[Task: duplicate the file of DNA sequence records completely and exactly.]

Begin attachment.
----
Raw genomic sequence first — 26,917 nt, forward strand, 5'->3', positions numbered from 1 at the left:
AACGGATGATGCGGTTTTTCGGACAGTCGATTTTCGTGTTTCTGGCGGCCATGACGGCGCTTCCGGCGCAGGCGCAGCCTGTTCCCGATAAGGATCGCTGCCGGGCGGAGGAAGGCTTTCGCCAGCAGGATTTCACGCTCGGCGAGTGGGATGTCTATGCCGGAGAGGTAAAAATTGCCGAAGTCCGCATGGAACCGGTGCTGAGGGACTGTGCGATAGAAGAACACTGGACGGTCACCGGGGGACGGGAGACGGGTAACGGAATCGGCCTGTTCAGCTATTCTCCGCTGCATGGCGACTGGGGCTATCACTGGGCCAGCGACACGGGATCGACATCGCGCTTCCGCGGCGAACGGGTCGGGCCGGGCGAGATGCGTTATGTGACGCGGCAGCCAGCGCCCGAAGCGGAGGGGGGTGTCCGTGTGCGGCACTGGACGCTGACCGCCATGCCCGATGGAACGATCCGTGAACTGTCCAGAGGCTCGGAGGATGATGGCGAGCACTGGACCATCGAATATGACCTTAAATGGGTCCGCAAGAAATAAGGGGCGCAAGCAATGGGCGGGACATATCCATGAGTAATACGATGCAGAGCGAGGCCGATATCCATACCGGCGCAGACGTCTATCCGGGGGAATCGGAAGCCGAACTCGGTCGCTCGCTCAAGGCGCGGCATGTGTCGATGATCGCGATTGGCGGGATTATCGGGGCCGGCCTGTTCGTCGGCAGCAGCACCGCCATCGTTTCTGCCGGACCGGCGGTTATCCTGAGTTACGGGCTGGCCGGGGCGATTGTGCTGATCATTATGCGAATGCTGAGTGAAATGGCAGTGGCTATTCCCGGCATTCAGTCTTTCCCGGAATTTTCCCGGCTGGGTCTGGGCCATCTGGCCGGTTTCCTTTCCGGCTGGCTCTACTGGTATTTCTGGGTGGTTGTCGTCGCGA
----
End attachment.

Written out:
Raw genomic sequence first — 26,917 nt, forward strand, 5'->3', positions numbered from 1 at the left:
AACGGATGATGCGGTTTTTCGGACAGTCGATTTTCGTGTTTCTGGCGGCCATGACGGCGCTTCCGGCGCAGGCGCAGCCTGTTCCCGATAAGGATCGCTGCCGGGCGGAGGAAGGCTTTCGCCAGCAGGATTTCACGCTCGGCGAGTGGGATGTCTATGCCGGAGAGGTAAAAATTGCCGAAGTCCGCATGGAACCGGTGCTGAGGGACTGTGCGATAGAAGAACACTGGACGGTCACCGGGGGACGGGAGACGGGTAACGGAATCGGCCTGTTCAGCTATTCTCCGCTGCATGGCGACTGGGGCTATCACTGGGCCAGCGACACGGGATCGACATCGCGCTTCCGCGGCGAACGGGTCGGGCCGGGCGAGATGCGTTATGTGACGCGGCAGCCAGCGCCCGAAGCGGAGGGGGGTGTCCGTGTGCGGCACTGGACGCTGACCGCCATGCCCGATGGAACGATCCGTGAACTGTCCAGAGGCTCGGAGGATGATGGCGAGCACTGGACCATCGAATATGACCTTAAATGGGTCCGCAAGAAATAAGGGGCGCAAGCAATGGGCGGGACATATCCATGAGTAATACGATGCAGAGCGAGGCCGATATCCATACCGGCGCAGACGTCTATCCGGGGGAATCGGAAGCCGAACTCGGTCGCTCGCTCAAGGCGCGGCATGTGTCGATGATCGCGATTGGCGGGATTATCGGGGCCGGCCTGTTCGTCGGCAGCAGCACCGCCATCGTTTCTGCCGGACCGGCGGTTATCCTGAGTTACGGGCTGGCCGGGGCGATTGTGCTGATCATTATGCGAATGCTGAGTGAAATGGCAGTGGCTATTCCCGGCATTCAGTCTTTCCCGGAATTTTCCCGGCTGGGTCTGGGCCATCTGGCCGGTTTCCTTTCCGGCTGGCTCTACTGGTATTTCTGGGTGGTTGTCGTCGCGA